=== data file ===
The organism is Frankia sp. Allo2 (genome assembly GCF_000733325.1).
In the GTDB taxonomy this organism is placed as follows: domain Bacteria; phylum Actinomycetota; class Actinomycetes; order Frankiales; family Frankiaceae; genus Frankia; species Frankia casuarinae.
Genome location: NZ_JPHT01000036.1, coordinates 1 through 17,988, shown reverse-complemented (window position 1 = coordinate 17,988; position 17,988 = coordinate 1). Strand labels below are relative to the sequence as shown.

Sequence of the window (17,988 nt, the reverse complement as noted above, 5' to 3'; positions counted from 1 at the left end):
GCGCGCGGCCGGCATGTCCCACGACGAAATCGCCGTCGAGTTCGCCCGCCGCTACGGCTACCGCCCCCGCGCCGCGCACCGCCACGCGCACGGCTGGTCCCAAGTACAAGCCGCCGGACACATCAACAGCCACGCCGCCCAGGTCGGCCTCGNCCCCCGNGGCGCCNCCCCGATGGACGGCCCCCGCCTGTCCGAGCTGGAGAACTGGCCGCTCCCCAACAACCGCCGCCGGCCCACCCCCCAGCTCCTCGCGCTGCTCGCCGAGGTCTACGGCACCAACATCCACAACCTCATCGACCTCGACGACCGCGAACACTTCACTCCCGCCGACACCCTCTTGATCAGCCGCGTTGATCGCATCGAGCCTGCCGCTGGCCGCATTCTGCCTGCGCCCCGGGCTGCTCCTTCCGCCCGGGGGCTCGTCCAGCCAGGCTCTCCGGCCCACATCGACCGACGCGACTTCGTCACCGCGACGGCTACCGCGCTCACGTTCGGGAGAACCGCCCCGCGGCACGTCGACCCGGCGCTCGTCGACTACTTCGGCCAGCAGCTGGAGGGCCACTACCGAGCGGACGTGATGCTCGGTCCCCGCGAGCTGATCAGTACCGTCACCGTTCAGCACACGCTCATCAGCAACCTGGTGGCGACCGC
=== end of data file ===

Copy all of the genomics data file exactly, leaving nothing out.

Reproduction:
The organism is Frankia sp. Allo2 (genome assembly GCF_000733325.1).
In the GTDB taxonomy this organism is placed as follows: domain Bacteria; phylum Actinomycetota; class Actinomycetes; order Frankiales; family Frankiaceae; genus Frankia; species Frankia casuarinae.
Genome location: NZ_JPHT01000036.1, coordinates 1 through 17,988, shown reverse-complemented (window position 1 = coordinate 17,988; position 17,988 = coordinate 1). Strand labels below are relative to the sequence as shown.

Sequence of the window (17,988 nt, the reverse complement as noted above, 5' to 3'; positions counted from 1 at the left end):
GCGCGCGGCCGGCATGTCCCACGACGAAATCGCCGTCGAGTTCGCCCGCCGCTACGGCTACCGCCCCCGCGCCGCGCACCGCCACGCGCACGGCTGGTCCCAAGTACAAGCCGCCGGACACATCAACAGCCACGCCGCCCAGGTCGGCCTCGNCCCCCGNGGCGCCNCCCCGATGGACGGCCCCCGCCTGTCCGAGCTGGAGAACTGGCCGCTCCCCAACAACCGCCGCCGGCCCACCCCCCAGCTCCTCGCGCTGCTCGCCGAGGTCTACGGCACCAACATCCACAACCTCATCGACCTCGACGACCGCGAACACTTCACTCCCGCCGACACCCTCTTGATCAGCCGCGTTGATCGCATCGAGCCTGCCGCTGGCCGCATTCTGCCTGCGCCCCGGGCTGCTCCTTCCGCCCGGGGGCTCGTCCAGCCAGGCTCTCCGGCCCACATCGACCGACGCGACTTCGTCACCGCGACGGCTACCGCGCTCACGTTCGGGAGAACCGCCCCGCGGCACGTCGACCCGGCGCTCGTCGACTACTTCGGCCAGCAGCTGGAGGGCCACTACCGAGCGGACGTGATGCTCGGTCCCCGCGAGCTGATCAGTACCGTCACCGTTCAGCACACGCTCATCAGCAACCTGGTGGCGACCGC